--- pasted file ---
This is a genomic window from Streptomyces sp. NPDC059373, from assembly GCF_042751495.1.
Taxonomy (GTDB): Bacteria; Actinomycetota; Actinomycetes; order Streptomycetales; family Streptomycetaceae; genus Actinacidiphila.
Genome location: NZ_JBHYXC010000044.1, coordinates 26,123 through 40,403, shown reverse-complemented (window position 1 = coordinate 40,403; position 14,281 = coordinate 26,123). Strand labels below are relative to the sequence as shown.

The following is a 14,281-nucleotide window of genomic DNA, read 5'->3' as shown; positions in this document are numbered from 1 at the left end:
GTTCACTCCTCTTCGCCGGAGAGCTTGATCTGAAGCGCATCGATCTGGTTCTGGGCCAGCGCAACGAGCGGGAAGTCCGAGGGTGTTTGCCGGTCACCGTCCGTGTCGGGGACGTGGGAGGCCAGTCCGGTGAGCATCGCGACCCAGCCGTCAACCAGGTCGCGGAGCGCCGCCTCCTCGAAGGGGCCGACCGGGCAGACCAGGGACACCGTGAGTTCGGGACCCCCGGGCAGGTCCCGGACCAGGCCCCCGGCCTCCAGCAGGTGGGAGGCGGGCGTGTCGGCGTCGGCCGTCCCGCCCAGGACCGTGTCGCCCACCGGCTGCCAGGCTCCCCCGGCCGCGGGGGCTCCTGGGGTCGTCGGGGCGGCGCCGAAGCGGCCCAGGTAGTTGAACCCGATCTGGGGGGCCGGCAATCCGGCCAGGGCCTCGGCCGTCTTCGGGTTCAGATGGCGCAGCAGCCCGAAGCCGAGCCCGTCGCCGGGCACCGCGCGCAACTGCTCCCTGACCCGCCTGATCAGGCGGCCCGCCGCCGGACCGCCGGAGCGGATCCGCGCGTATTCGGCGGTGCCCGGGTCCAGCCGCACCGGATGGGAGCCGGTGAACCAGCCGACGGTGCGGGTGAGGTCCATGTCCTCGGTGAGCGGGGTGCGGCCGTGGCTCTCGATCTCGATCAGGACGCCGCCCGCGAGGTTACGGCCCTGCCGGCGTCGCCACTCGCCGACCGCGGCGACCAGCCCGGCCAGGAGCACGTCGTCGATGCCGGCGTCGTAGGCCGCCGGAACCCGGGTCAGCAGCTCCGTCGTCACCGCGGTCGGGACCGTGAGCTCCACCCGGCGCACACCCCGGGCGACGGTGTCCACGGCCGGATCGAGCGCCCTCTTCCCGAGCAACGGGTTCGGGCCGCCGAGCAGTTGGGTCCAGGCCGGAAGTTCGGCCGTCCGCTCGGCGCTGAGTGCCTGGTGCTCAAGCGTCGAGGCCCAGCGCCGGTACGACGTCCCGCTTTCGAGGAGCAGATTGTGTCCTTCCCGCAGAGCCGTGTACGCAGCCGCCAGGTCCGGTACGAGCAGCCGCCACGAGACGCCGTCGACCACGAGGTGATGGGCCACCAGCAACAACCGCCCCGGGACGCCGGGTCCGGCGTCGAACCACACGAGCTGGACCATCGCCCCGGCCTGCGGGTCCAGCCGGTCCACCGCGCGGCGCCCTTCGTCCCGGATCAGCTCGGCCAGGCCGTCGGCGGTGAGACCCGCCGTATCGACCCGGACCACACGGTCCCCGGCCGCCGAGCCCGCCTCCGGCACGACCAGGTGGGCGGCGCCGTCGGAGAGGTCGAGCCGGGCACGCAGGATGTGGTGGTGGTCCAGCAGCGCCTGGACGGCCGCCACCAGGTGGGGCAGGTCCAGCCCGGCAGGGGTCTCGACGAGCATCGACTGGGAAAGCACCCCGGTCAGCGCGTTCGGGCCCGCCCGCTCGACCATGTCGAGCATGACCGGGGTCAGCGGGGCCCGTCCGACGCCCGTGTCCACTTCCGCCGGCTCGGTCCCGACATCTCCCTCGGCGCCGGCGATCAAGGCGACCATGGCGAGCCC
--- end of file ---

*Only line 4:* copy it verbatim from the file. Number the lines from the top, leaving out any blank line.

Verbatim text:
The following is a 14,281-nucleotide window of genomic DNA, read 5'->3' as shown; positions in this document are numbered from 1 at the left end: